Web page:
Market Inflation Expectations And Real Rates

Is the inflation scare bubble over?

As of yesterday, the five year inflation breakeven was 2.5%, down from 2.72% in mid-May. The estimated inflation risk and liquidity premia adjusted 5 year breakeven was 1.62% as of 7/30 (when the corresponding actual breakeven was 2.56%).

Figure 1: Five year inflation breakeven calculated as five year Treasury yield minus five year TIPS yield (blue), five year breakeven adjusted by inflation risk premium and liquidity premium per DKW (red), all in %. NBER defined recession dates shaded gray (from beginning of peak month to end of trough month). Source: FRB via FRED, Treasury, KWW following D’amico, Kim and Wei (DKW) accessed 8/5, NBER and author’s calculations.

Figure 2: Ten year inflation breakeven calculated as ten year Treasury yield minus ten year TIPS yield (blue), ten year breakeven adjusted by inflation risk premium and liquidity premium per DKW (red), all in %. NBER defined recession dates shaded gray (from beginning of peak month to end of trough month). Source: FRB via FRED, Treasury, KWW following D’amico, Kim and Wei (DKW) accessed 8/5, NBER and author’s calculations.

As Gagnon and Sarsenbayev noted earlier this year, market-based expectations of inflation have not been particularly good at predicting actual inflation. I concur, as discussed in this post, but I think measures purged of extreme events related to liquidity premia are probably slightly better at prediction.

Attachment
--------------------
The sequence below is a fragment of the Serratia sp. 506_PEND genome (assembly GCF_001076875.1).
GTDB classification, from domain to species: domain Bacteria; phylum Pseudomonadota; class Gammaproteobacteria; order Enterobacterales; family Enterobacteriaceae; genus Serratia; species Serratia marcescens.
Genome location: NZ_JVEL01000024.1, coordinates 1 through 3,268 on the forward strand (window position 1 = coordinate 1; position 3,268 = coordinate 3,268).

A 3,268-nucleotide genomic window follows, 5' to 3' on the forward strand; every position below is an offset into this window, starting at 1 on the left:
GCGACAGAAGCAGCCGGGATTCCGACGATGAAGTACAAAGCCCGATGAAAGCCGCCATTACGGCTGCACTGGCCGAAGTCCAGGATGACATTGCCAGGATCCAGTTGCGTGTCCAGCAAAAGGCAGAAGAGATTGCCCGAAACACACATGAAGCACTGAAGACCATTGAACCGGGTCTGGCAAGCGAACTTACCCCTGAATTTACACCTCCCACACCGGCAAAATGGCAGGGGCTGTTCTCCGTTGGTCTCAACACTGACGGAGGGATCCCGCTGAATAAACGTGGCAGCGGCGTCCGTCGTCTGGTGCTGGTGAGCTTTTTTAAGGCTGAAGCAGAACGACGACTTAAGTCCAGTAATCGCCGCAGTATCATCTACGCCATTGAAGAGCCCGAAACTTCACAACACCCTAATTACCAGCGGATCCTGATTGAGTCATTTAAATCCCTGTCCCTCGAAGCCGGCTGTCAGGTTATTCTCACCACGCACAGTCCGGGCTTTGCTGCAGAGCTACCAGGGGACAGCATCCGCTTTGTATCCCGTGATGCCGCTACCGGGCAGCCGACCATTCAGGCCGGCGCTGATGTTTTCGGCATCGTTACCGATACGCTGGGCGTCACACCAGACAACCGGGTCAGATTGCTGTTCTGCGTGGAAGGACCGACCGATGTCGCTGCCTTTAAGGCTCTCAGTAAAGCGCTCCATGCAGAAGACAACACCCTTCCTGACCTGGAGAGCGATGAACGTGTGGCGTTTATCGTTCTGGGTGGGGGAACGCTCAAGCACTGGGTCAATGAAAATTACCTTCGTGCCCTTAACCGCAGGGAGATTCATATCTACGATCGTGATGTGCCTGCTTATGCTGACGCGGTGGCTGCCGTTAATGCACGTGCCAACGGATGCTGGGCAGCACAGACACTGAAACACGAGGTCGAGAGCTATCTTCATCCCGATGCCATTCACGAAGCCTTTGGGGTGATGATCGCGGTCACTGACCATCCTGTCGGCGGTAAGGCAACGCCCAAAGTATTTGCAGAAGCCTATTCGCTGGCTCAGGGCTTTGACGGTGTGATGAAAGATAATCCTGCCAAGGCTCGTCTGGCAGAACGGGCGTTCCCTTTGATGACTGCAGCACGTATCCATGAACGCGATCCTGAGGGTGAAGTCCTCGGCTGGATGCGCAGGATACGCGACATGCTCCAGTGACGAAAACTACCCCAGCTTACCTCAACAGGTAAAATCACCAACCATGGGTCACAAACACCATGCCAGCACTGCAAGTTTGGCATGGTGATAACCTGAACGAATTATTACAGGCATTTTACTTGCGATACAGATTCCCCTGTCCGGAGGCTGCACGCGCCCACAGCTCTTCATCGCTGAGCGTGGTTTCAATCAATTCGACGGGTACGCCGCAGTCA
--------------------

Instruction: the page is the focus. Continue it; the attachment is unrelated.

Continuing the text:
That being said, medium term inflation expectations are what matters for the position of the Phillips curve, as discussed in this post.

Even if the market has rational expectations (in equilibrium – sometimes that’s called FIRE), that only means it’s correct on average. What’s true is the “internet”‘s interest has waned.

(Click on image to enlarge)

Figure 3: Five year inflation breakeven calculated as five year Treasury yield minus five year TIPS yield (blue), five year breakeven adjusted by inflation risk premium and liquidity premium per DKW (red), all in %, and Google Trends search index for “Inflation” in US. NBER defined recession dates shaded gray (from beginning of peak month to end of trough month). Daily Treasury data averaged to weekly. Source: FRB via FRED, Treasury, KWW following D’amico, Kim and Wei (DKW) accessed 8/5, NBER and author’s calculations.

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